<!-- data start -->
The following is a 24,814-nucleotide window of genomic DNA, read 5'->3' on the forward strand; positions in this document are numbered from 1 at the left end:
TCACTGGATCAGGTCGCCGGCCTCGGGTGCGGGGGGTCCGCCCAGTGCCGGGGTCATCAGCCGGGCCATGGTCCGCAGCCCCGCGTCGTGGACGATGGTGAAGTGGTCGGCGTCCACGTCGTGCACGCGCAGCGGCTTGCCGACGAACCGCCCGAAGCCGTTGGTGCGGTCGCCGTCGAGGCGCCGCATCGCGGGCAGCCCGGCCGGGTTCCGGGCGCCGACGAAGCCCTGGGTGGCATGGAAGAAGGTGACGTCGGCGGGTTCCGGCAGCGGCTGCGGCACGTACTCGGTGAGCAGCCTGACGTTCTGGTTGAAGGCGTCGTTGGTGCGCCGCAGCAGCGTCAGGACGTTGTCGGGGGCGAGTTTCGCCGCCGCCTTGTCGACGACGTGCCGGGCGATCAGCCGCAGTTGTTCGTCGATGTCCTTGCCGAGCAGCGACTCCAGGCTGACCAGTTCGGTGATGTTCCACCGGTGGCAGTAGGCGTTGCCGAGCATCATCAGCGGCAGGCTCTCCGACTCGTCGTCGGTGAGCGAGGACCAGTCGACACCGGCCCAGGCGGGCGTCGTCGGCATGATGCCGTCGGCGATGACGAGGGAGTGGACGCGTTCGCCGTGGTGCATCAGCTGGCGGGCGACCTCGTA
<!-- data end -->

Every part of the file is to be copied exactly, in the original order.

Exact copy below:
The following is a 24,814-nucleotide window of genomic DNA, read 5'->3' on the forward strand; positions in this document are numbered from 1 at the left end:
TCACTGGATCAGGTCGCCGGCCTCGGGTGCGGGGGGTCCGCCCAGTGCCGGGGTCATCAGCCGGGCCATGGTCCGCAGCCCCGCGTCGTGGACGATGGTGAAGTGGTCGGCGTCCACGTCGTGCACGCGCAGCGGCTTGCCGACGAACCGCCCGAAGCCGTTGGTGCGGTCGCCGTCGAGGCGCCGCATCGCGGGCAGCCCGGCCGGGTTCCGGGCGCCGACGAAGCCCTGGGTGGCATGGAAGAAGGTGACGTCGGCGGGTTCCGGCAGCGGCTGCGGCACGTACTCGGTGAGCAGCCTGACGTTCTGGTTGAAGGCGTCGTTGGTGCGCCGCAGCAGCGTCAGGACGTTGTCGGGGGCGAGTTTCGCCGCCGCCTTGTCGACGACGTGCCGGGCGATCAGCCGCAGTTGTTCGTCGATGTCCTTGCCGAGCAGCGACTCCAGGCTGACCAGTTCGGTGATGTTCCACCGGTGGCAGTAGGCGTTGCCGAGCATCATCAGCGGCAGGCTCTCCGACTCGTCGTCGGTGAGCGAGGACCAGTCGACACCGGCCCAGGCGGGCGTCGTCGGCATGATGCCGTCGGCGATGACGAGGGAGTGGACGCGTTCGCCGTGGTGCATCAGCTGGCGGGCGACCTCGTA